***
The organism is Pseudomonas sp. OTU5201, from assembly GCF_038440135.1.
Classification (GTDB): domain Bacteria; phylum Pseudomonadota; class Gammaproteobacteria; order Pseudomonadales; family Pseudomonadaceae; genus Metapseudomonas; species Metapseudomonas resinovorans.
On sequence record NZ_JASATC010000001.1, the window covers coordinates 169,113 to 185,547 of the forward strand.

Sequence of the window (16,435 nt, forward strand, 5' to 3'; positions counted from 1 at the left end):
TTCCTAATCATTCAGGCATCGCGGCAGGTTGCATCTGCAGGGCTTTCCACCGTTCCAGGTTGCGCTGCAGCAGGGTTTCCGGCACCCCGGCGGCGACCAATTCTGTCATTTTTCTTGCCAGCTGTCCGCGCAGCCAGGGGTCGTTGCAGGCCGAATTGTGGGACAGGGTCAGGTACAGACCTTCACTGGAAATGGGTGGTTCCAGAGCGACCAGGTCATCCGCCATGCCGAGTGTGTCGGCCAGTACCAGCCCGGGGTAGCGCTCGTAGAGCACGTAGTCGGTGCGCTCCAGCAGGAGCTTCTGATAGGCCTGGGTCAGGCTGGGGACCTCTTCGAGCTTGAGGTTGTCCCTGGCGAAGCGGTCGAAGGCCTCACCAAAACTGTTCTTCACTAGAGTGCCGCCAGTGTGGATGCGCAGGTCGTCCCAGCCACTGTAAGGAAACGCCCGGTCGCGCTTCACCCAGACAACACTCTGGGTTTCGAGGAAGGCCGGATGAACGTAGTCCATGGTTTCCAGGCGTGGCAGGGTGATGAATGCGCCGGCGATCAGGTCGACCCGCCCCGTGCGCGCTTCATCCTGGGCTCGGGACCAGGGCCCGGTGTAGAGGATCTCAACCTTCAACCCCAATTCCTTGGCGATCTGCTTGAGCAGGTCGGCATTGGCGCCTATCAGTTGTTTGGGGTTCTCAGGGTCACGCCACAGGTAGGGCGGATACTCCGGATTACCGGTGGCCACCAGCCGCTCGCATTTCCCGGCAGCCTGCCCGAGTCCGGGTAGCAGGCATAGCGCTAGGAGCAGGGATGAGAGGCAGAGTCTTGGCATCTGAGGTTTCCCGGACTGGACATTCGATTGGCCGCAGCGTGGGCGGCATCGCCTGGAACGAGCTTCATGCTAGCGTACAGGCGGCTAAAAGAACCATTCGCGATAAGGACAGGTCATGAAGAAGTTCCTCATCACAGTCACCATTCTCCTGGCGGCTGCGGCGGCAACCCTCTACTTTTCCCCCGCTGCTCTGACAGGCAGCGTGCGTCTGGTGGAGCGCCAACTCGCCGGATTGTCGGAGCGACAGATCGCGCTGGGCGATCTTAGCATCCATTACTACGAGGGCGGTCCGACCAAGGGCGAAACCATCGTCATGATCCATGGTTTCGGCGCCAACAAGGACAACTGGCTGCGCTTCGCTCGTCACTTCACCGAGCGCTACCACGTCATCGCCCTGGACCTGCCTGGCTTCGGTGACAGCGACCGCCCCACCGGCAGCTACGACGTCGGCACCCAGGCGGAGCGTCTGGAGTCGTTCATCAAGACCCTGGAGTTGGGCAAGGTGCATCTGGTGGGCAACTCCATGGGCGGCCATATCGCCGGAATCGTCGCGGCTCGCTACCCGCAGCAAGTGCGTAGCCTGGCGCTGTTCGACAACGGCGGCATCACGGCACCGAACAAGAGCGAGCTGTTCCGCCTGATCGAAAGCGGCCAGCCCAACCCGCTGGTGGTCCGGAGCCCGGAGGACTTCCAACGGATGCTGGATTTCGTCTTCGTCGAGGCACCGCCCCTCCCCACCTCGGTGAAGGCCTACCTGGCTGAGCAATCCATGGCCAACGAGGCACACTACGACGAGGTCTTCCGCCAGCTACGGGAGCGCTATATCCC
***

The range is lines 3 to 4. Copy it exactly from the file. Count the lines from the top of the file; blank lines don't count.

On sequence record NZ_JASATC010000001.1, the window covers coordinates 169,113 to 185,547 of the forward strand.

Sequence of the window (16,435 nt, forward strand, 5' to 3'; positions counted from 1 at the left end):